“She Gave Her Heart, He Took Her Marrow” explores dependency and manipulation and a very dusty hat in a world that has been ravaged by a disease. Chancery lives alone with Hedon and her dog Skook. She has never been good with people, so this isolation suits her. What Hedon is and why his hat is so dusty is a mystery, but it’s clear that he and Chancery depend on each other. Despite not being comfortable around most people, Chancery still needs them. She’s formed a relationship with Kay, who brings her food and other supplies. But Kay wants more from Chancery than a bartering relationship.
Sarah Pinsker’s “Remembery Day” is a story that has made me cry on multiple occasions. It’s set in a world where there has been a horrible war. A war so traumatic that the veterans who fought in it have chosen to forget that they were ever there. They only remember their contributions on one day when the Veil is lifted and they hold a parade in memorial. Now imagine there is a child of one of these soldiers, and the only time her mother remembers her father is during that one day. So much heartache. For the mother who can’t remember and for the child who feels as though she can never know her father who died or her mother who is a completely different person when the Veil is lifted.
“1957” twists through time and reality. Parts of the story take place in 1957 at boys’ school where Daniel and Parslow are students. It seems idyllic but things aren’t right. Daniel remembers another life: being married, having children. As the story unfolds we get hints of what is happening: Parslow in love Daniel, Daniel rejecting him, time being reset. This is an intricate story. One that is fascinating on the time travel/what is real/what are fabricated realities surface. But right underneath that story is a question about consent. If you have to manipulate time, the very reality of the world – not once, but multiple times – to make the person you desire choose to be with you, can that person truly consent? It isn’t a question that is immediately obvious – or at least it wasn’t to me – but when I saw it, the story took a horrifying twist that made me love it on a whole other level.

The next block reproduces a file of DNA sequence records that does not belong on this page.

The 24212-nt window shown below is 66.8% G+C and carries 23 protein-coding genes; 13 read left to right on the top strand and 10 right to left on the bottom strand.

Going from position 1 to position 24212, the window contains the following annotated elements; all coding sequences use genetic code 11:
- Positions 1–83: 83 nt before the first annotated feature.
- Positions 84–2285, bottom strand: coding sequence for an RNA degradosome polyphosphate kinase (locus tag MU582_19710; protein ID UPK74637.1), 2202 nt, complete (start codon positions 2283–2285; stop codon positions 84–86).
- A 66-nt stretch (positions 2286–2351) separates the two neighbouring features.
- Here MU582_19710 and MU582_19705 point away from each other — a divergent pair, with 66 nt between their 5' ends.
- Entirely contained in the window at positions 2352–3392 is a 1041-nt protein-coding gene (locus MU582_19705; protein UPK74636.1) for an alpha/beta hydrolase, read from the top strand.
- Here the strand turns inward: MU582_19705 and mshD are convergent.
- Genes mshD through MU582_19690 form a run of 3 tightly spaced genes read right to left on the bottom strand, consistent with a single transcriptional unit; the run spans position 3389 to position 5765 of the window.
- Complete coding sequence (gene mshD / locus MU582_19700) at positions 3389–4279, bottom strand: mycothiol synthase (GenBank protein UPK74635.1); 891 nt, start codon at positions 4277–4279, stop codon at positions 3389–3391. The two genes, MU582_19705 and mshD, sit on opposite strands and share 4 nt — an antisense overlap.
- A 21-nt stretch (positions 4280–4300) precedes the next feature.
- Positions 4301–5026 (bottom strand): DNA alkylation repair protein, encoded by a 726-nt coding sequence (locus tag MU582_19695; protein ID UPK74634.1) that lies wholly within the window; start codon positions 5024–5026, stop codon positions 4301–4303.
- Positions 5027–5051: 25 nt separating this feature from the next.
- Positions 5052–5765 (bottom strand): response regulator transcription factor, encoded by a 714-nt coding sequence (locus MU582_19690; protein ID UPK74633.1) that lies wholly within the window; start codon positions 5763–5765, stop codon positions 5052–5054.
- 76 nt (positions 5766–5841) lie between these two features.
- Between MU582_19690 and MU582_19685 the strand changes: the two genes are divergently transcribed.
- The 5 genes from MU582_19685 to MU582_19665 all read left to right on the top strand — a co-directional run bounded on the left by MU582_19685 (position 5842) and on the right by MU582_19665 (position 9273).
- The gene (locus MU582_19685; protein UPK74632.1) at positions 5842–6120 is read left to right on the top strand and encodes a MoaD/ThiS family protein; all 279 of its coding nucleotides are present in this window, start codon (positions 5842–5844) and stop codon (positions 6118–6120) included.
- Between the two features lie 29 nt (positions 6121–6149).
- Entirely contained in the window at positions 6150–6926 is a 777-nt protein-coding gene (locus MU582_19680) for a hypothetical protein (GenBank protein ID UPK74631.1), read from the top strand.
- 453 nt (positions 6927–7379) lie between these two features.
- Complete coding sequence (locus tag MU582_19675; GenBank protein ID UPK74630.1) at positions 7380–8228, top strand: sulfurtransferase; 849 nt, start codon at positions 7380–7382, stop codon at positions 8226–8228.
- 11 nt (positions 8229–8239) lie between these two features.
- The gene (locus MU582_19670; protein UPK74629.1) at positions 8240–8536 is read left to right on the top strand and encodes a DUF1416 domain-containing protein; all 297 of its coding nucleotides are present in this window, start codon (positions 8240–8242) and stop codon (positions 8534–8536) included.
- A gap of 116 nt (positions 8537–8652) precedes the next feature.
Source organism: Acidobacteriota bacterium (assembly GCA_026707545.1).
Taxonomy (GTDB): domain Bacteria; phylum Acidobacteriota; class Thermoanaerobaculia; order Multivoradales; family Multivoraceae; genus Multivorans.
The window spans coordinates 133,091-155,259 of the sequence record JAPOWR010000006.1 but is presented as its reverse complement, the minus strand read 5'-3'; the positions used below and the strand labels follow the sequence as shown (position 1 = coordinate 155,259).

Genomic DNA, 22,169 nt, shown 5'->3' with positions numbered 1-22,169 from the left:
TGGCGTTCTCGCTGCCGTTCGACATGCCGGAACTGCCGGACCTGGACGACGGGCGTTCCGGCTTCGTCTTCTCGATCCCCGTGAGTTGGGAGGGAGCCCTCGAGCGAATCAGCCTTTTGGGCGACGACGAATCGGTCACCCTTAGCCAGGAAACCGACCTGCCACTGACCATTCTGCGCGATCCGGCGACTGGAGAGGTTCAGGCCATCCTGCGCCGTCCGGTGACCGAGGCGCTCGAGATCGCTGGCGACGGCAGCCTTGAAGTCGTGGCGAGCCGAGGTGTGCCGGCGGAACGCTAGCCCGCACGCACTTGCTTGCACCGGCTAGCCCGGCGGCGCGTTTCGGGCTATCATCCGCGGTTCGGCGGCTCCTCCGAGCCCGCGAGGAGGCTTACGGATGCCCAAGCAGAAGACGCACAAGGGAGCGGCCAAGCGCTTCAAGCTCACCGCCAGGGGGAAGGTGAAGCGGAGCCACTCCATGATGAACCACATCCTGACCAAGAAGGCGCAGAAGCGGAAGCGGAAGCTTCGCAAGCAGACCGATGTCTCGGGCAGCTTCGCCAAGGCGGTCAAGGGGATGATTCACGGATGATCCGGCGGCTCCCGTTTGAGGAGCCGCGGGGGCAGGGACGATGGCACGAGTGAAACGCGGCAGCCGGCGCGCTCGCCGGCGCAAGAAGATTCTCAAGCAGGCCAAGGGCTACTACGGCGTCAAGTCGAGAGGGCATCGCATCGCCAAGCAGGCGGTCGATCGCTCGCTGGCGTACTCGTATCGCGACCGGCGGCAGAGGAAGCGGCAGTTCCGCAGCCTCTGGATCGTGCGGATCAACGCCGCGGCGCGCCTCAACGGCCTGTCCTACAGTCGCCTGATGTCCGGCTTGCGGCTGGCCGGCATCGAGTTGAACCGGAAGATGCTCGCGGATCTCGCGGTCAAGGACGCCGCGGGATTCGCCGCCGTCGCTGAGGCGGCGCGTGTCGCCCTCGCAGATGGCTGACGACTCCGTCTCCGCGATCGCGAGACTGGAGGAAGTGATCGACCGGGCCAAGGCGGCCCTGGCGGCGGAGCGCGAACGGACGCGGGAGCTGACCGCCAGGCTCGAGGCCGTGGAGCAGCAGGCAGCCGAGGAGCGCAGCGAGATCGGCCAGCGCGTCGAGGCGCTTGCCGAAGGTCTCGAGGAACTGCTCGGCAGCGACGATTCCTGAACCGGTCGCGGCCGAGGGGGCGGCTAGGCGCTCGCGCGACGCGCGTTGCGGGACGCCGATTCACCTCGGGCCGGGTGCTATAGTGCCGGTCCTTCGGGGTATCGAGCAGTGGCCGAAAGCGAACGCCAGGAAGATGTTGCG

All of these stories are dark. They take a bleak look at life and put the characters into impossible situations that leave no happy endings. They are stories that left me feeling hollow, made me weep, left me horrified, and it is these reactions that in my mind make them so, so good.
Apex Magazine thrives on dark SFF. We want stories that make you question them. We want stories that leave you blinking away tears as you rush back to the beginning to read them again. If you enjoy those types of stories, I hope you’ll check us out.
Right now we’re running a subscription drive for Apex Magazine with the goal of raising $10,000. If we hit our goal, we will be able to do several things: add additional content to our special ‘Thank you!’ issue in January 2017, raise the word count for every issue, pay our cover artists more, and raise the rate we pay for original fiction. If you would like to help us reach this goal, check out our subscription drive announcement or buy a subscription to Apex Magazine.